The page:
The first of two solar eclipses to occur in 2021 will take place on June 10. Weather permitting, the “ring of fire” eclipse will provide a dramatic show for skywatchers in the northeastern U.S. as well as those in parts of Canada, Greenland, Europe and Asia.
Those in the direct path of the eclipse in Northern Canada, Greenland and Siberia will see what astronomers call an annular eclipse: At the eclipse’s peak, the moon will obscure the central portion of the sun to appear as a bright circular fringe of sunlight surrounding a dark disk. Annular comes from the Latin word annulus, meaning ring.
The moon is closer to the Earth, so it appears large enough to fully block the sun. This allows the atmosphere around the sun, called the corona, to become visible.
The moon is at or near the farthest point from the Earth in its orbit, so it appears smaller than the sun, leaving a thin outer ring of sun unobstructed.
People just off the eclipse’s direct path will see a partial eclipse. In New York, Philadelphia and Toronto, our star will look like a pair of horns protruding from the horizon, while people in Montreal and Boston will see something resembling a shark’s fin—as if the moon had taken a bite out of the sun, according to the Great American Eclipse website.
Solar eclipses occur when the moon passes between the Earth and the sun. Annular solar eclipses are those occurring when the moon is at or near the most distant point in its elliptical orbit around Earth. Since the moon is farther away then, it appears smaller and doesn’t fully block the sun. Total solar eclipses occur when the moon is closer and appears large enough to fully block the sun.
The eclipse comes 15 days after the year’s only total lunar eclipse, which some called the super flower blood moon. The moon was at its closest point to Earth during that eclipse and thus appeared a bit bigger than usual—a supermoon. But by June 8, the moon had reached its most distant point in its orbit around Earth, said Jackie Faherty, an astrophysicist at the American Museum of Natural History in New York.
The moon will begin to cross in front of the sun at 4:12 a.m. EDT on June 10 and will end its transit roughly five hours later. But for any given location, the duration will be briefer, said Dr. Faherty. In New York, weather permitting, the eclipse will be visible starting at 5:24 a.m., will reach its peak at 5:32 a.m. and will end at 6:30 a.m.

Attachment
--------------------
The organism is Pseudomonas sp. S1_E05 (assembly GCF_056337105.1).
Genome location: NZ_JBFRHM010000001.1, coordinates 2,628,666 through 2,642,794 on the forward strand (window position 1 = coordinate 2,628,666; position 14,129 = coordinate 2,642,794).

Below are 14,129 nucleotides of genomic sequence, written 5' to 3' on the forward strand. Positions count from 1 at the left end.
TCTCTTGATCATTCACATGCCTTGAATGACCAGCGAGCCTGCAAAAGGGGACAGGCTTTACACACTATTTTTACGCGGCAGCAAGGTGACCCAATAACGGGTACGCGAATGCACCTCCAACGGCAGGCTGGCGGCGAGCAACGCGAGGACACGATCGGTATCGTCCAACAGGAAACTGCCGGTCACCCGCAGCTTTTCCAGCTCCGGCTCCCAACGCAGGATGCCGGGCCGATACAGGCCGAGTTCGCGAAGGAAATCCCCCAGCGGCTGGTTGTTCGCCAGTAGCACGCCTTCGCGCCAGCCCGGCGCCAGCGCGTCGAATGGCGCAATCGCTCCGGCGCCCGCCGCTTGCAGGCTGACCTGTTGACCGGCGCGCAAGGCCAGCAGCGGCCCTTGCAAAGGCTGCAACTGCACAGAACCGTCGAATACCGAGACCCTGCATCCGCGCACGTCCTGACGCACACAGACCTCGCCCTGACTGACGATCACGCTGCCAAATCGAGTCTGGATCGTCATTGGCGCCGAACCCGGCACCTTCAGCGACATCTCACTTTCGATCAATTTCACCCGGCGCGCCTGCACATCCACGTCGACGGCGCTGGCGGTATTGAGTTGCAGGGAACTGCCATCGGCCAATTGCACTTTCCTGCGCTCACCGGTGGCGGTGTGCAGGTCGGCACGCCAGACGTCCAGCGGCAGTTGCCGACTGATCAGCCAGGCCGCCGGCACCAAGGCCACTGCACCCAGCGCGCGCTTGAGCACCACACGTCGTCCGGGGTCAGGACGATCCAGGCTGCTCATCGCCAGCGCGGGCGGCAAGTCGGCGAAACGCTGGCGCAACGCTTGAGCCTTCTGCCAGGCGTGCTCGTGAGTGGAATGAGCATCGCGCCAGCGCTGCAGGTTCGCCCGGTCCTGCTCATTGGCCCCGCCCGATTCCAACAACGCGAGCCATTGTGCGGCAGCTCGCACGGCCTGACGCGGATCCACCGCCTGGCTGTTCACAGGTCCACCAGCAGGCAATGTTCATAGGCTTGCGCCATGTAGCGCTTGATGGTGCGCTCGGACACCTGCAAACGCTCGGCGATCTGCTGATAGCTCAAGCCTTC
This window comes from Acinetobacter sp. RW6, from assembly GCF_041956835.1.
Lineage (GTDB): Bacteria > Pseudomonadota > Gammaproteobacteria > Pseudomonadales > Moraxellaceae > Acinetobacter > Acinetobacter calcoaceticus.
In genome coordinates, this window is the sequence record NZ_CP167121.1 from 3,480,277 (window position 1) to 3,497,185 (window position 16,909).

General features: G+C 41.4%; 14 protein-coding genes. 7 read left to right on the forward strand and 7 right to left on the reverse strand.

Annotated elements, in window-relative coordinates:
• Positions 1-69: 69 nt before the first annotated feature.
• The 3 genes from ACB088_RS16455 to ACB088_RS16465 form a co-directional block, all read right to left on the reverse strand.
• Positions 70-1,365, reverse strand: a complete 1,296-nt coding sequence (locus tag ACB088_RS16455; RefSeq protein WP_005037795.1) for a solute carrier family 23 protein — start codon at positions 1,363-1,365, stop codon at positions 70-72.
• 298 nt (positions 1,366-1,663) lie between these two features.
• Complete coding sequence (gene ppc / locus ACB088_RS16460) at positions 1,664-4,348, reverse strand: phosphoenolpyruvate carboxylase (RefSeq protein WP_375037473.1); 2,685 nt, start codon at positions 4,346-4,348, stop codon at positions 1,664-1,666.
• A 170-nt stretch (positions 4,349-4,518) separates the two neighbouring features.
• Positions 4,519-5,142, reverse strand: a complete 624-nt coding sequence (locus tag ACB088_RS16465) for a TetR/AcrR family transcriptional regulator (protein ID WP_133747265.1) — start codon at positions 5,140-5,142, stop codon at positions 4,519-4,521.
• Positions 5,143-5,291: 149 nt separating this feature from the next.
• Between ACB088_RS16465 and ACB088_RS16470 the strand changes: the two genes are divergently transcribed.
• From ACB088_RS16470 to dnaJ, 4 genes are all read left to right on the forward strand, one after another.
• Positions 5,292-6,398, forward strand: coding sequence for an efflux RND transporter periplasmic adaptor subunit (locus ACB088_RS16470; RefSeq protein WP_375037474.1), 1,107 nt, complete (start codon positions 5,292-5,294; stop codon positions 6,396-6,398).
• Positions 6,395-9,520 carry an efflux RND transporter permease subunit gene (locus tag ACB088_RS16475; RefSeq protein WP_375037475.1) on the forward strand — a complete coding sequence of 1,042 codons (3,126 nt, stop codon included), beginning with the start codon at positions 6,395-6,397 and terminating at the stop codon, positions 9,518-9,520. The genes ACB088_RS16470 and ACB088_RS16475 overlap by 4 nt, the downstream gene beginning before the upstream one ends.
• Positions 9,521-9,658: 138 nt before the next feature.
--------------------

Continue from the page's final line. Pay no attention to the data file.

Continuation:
For those in Toronto, the moon will cover 86% of the sun’s diameter. For those in New York, almost 80% of the sun’s diameter will be obscured. In the so-called zone of annularity, where the ring of fire will be visible, the moon will cover nearly 97% of the sun’s diameter, according to the Time and Date website.
Some are taking extraordinary measures to watch Thursday’s event. Jay Pasachoff, an astronomy professor at Williams College in Williamstown, Mass., who has seen 72 solar eclipses, plans to be among a group of 35 eclipse-chasers who will board a chartered jet from Minneapolis and fly along with a 3½ hour, round-trip route through Canada so they can enjoy an unobscured view of the annularity.
“It’s very exciting to see,” Dr Pasachoff said of a solar eclipse. “It’s mind-boggling to be in the straight alignment of the Earth and the moon and the sun.”
The June 10 eclipse won’t reproduce the eerie effect of the total solar eclipse of 2017, which darkened skies and lower temperatures across a swath of the U.S.
The most recent total solar eclipse occurred last December and was witnessed by people in Argentina and Chile. The next one will occur in December in the skies over Antarctica. Dr. Pasachoff said he would board an eclipse-chasing flight from Punta Arenas,
The last annular solar eclipse occurred on June 21, 2020, and was visible in Africa, Asia and southeastern Europe. The next one after tomorrow’s will occur on Oct. 14, 2023, and will be visible in Central and South America and the western U.S.
To prevent eye damage, precautions must be taken when viewing the sun. Those who lack special eclipse glasses can safely view an eclipse indirectly by using do-it-yourself equipment like a homemade pinhole camera or a colander to project the image of the eclipse onto another surface. The Time and Date website will live-stream the eclipse.
The Wall Street Journal